Sexual Violence and Anxiety Disorders: Examining the Overlap and Critiquing Inappropriate Diagnosis


September 23 | 11:30 AM - 12:30 PM | Room 2591

Most victims of sexual violence experience some level of Post-Traumatic Stress. A majority are diagnosed with Post Traumatic Stress Disorder (PTSD), which can include extreme levels of anxiety. The goal of the presentation is to determine if individuals with anxiety disorder diagnoses are more vulnerable to sexual trauma and also to examine the number of survivors that are diagnosed with an anxiety disorder after having been victimized. Presenters will discuss whether anxiety disorder diagnoses as a result of sexual trauma are appropriate, given that a diagnosis of Post-Traumatic Stress Disorder involves symptoms of anxiety.
 

Both presenters come from a background of victim-centered care and will examine the aforementioned issues from both an advocacy and clinical standpoint. Issues will also be examined and discussed from a personal standpoint, as one of the presenters is a sexual trauma survivor that also suffers from a diagnosis of Obsessive Compulsive Disorder. The presentation will begin with this survivor’s story and explanation of how her story can be applied to the stories of many survivors. The program will conclude with recommendations for clinicians and victim advocates for trauma-informed care with anxiety disorders as a priority.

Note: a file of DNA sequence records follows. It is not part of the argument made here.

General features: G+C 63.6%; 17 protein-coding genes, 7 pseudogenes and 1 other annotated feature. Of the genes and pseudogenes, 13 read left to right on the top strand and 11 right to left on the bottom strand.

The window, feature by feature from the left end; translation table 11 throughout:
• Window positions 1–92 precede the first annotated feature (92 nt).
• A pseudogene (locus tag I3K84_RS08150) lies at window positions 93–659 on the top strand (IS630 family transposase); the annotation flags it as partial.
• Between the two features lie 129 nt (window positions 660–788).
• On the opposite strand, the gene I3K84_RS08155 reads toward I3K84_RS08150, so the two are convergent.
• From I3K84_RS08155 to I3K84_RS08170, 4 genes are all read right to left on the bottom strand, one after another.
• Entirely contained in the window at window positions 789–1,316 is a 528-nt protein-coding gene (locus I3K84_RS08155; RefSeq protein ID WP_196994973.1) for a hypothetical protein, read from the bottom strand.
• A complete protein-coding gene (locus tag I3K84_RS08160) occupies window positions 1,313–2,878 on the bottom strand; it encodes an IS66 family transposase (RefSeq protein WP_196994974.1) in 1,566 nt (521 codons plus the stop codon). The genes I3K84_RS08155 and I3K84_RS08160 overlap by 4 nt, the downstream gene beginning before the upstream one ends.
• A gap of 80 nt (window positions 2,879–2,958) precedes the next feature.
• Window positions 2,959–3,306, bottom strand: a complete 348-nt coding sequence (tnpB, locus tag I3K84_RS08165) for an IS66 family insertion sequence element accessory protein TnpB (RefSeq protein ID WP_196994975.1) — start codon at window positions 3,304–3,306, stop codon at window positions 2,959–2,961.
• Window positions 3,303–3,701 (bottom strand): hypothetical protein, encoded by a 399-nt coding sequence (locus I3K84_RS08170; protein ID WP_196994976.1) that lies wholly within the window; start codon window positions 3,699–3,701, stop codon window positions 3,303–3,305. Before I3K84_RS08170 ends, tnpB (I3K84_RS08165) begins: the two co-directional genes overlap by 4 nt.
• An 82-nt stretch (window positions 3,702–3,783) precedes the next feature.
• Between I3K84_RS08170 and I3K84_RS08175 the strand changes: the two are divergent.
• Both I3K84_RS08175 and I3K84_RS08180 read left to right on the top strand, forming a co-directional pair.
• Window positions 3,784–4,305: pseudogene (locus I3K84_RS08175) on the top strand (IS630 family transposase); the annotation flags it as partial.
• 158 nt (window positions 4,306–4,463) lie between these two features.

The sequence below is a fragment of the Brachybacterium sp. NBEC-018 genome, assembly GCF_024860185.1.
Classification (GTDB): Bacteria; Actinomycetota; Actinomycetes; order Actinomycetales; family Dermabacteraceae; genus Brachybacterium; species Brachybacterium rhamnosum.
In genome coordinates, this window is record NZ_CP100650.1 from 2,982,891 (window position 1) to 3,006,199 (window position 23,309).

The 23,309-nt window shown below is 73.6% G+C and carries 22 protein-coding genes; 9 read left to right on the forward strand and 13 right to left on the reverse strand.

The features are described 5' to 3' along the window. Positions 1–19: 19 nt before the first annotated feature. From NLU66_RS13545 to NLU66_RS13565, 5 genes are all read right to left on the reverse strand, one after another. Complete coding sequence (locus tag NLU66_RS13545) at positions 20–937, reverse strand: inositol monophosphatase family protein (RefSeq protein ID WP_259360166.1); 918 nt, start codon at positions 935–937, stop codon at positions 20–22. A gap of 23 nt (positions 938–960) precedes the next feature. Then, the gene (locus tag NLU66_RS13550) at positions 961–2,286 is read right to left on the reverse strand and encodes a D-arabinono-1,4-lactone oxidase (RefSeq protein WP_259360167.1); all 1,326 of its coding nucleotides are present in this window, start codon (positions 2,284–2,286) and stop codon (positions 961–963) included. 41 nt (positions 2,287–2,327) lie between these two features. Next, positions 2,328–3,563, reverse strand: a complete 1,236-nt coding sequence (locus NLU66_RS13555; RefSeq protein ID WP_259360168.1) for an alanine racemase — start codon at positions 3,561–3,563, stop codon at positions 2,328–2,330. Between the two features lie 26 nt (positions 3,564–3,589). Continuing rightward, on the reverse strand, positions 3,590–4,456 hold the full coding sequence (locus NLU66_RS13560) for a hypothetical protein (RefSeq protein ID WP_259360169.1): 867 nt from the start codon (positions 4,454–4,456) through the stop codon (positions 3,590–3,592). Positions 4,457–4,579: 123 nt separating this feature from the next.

Presentation Objectives:

·         To examine the prevalence of anxiety disorders amongst sexual trauma survivors.

·         To create dialogue about the overlap between anxiety and victimization; before and after the incident(s) of sexual violence.

To be a cautionary tale about making diagnoses and recommendations too hastily; without fully examining the part that trauma may play in an individual’s symptom of anxiety.

About the Presenter